On March 14, the Dempseys' concern was realized with near-fatal consequences. Ray Dempsey had been working in their backyard, and the couple's beloved Labrador, Daisy Mae, was accompanying him. Minutes after they left the yard, the 40-year-old, giant tree came crashing down.
Old trees in her neighborhood also met a similar fate. She estimated that four to six trees fell in the recent storms, including one that struck a neighbor's car.
Now Dempsey wants changes to the city's inflexible tree protection ordinance, which, she said, doesn't take into consideration that many of the large trees are located on small, residential lots where homes are endangered. She also wants to see increased funding for preventative tree work within the city's utilities and public works departments so that protected trees can better weather future storms.
"It was a miracle that the tree did not hit our home or my husband and dog ... but it did hit our neighbor's back wall and roof," she said.
Dempsey said the couple has always taken care of trimming the large tree, costing them about $3,000 every other year. The city has never shared any of the costs, even though city staff felt the city had the ultimate say over the tree.
"I am very angry with the city for ignoring and denying our request to make this tree less large. They completely ignored us and our concerns," she said on Wednesday.
"I believe we have a valid problem with having too many huge trees, especially oak trees, on home lots that are rather small. No matter where our oak would have landed, it would have hit a home with 100% certainty," she said.
"Also, an ounce of prevention is worth a pound of cure. However, prevention does not receive the recognition it deserves, while the cure gets all the kudos and the spending money," she said.
Three years ago, the oak's branches were entangled with electrical wires, which were "very slack," Dempsey said.
The city didn't trim the branches. High winds caused the branches to damage the electrical line, and several wires caught fire. The Dempseys lost $4,000 in electronic equipment within their home as a result, and the neighbors lost their electric stove.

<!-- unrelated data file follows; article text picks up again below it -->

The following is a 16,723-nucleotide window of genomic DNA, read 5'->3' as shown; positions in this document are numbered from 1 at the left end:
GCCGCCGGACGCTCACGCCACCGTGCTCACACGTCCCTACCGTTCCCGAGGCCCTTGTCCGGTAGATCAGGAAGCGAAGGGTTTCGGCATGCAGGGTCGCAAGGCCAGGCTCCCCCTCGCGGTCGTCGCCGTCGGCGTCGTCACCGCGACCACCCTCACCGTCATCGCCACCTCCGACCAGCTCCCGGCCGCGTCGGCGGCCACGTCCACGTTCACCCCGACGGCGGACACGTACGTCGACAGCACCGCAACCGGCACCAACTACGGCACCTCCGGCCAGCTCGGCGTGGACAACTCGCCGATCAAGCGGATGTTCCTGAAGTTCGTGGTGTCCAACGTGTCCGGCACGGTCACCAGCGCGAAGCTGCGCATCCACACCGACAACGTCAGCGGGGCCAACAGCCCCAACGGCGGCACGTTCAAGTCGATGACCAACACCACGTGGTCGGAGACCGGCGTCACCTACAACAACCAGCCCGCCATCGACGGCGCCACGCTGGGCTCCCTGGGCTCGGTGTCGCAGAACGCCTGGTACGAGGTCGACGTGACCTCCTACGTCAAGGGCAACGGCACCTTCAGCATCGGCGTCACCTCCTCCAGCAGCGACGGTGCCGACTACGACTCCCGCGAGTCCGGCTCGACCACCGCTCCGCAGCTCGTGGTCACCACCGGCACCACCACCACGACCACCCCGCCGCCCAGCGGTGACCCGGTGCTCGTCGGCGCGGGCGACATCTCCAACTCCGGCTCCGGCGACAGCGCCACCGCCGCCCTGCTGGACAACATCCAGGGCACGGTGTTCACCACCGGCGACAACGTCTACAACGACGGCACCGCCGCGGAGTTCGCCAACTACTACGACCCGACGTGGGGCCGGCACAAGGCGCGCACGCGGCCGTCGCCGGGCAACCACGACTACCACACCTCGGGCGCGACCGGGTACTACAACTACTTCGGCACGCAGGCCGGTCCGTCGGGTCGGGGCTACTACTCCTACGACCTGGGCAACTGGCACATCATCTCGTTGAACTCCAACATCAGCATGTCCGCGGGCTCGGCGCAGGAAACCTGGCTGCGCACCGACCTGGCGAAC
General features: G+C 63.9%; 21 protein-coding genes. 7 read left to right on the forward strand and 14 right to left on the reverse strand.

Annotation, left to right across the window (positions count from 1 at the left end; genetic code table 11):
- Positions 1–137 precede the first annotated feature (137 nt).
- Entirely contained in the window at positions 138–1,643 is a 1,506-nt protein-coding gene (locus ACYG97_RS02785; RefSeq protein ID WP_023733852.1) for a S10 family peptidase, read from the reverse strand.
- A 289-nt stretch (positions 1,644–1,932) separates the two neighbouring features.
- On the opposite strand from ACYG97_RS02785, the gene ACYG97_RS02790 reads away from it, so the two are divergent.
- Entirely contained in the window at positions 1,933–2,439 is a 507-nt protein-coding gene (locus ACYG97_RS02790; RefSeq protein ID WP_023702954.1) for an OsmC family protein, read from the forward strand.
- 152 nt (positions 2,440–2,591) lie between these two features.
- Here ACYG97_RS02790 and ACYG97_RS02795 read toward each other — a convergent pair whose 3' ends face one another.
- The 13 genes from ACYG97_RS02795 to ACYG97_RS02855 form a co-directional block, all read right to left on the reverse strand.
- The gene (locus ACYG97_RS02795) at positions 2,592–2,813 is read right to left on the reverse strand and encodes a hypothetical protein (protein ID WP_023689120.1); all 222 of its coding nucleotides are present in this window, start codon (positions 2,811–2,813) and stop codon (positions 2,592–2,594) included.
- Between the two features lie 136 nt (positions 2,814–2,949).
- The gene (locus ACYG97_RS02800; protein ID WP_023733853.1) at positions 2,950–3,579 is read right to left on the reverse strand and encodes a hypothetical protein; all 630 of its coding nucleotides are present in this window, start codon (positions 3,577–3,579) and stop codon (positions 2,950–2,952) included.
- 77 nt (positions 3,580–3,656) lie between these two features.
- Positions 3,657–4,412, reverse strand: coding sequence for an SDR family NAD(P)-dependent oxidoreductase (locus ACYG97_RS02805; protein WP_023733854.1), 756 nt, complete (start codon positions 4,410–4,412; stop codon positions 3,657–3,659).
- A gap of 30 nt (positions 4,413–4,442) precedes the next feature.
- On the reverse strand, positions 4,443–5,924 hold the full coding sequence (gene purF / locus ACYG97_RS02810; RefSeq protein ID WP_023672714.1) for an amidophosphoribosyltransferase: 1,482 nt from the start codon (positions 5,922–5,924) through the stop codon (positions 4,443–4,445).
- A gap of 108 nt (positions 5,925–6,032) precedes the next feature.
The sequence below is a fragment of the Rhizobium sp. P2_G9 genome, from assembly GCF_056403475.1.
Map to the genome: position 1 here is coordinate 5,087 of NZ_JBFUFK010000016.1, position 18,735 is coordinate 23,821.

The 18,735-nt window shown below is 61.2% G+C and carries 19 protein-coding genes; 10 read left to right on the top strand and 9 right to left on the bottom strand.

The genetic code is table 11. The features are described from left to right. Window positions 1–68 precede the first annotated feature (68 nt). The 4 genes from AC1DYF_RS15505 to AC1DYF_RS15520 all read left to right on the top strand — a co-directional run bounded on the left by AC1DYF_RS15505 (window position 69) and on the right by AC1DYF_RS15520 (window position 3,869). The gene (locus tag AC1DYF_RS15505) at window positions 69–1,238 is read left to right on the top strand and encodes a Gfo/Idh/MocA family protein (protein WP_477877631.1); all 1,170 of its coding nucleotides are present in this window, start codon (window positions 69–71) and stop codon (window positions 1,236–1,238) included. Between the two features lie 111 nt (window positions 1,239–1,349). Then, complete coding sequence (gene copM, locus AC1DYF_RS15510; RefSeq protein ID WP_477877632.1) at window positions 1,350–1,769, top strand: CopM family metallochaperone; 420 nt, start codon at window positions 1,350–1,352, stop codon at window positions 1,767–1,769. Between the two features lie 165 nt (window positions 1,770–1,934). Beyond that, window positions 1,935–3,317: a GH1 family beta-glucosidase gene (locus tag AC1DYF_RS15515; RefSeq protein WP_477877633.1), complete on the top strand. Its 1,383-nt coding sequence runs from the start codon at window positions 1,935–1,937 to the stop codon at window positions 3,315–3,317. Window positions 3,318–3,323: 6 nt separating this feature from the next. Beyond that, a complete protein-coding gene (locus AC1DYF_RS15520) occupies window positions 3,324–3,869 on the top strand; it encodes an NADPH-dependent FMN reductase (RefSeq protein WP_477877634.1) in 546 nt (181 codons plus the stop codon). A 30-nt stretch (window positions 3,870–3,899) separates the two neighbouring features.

"The utilities department said it was not their problem," she recalled.
Dempsey doesn't fault the utilities field crews, which she gives "five stars." But she wants the utilities management to be transparent, strategic, preventative and planning.
"I do not want them to be reactive to a crisis in general. That effort becomes tactical, which is what the field teams are responsible for," she said.
City Utilities spokeswoman Catherine Elvert, however, said the city doesn't trim or maintain trees on private property. Trimming and maintenance of trees on private properties are the homeowner or tenant's responsibility.
"This is the case for the service line on a private property running to the customer's premise from our primary and secondary utility lines.
"We trim and maintain the vegetation in public areas around our utility's primary or secondary lines and poles. These primary and secondary lines typically run along easements ??" often near backyards ??" in the public right of way. If a tree on private property were to hang over or begin interfering with our utility's primary or secondary lines or other electrical equipment, then the utility will address it, particularly for safety reasons. We do not want anyone interfering with our infrastructure," she said.
The department has increased its tree trimming and maintenance on public property in response to recent storms, often in advance of anticipated storms, and plans to continue work to prevent trees from coming in contact or interfering with utility lines, Elvert said.
Dempsey is also calling for the city's Urban Forestry staff or arborist to check on the city's protected trees, which she said she hasn't seen happen. The cost to homeowners is too burdensome, she said.
The Dempseys have already paid a tree-removal company $10,000 for the fallen oak's removal. Taking out the stump and repairing the demolished fence, lighting and watering system ??" and damage to the neighbor's house ??" could increase the price tag to $20,000 to $25,000, she estimated. She has written to the City Council asking the city to share the costs.
The City Manager's office did not respond by press time to a request for comment regarding the Dempseys' situation, any possible changes to the protected tree ordinance or increased preventative funding.
"Update: According to a response from the city of Palo Alto after this article was initially published, the city has no record of the Dempseys' request to remove limbs."
Editor's note: A previous version of this story referred to the city's Heritage Tree Ordinance and heritage trees. The ordinance in this case is the Tree Protection Ordinance and the redwoods are protected.
This story contains 897 words.
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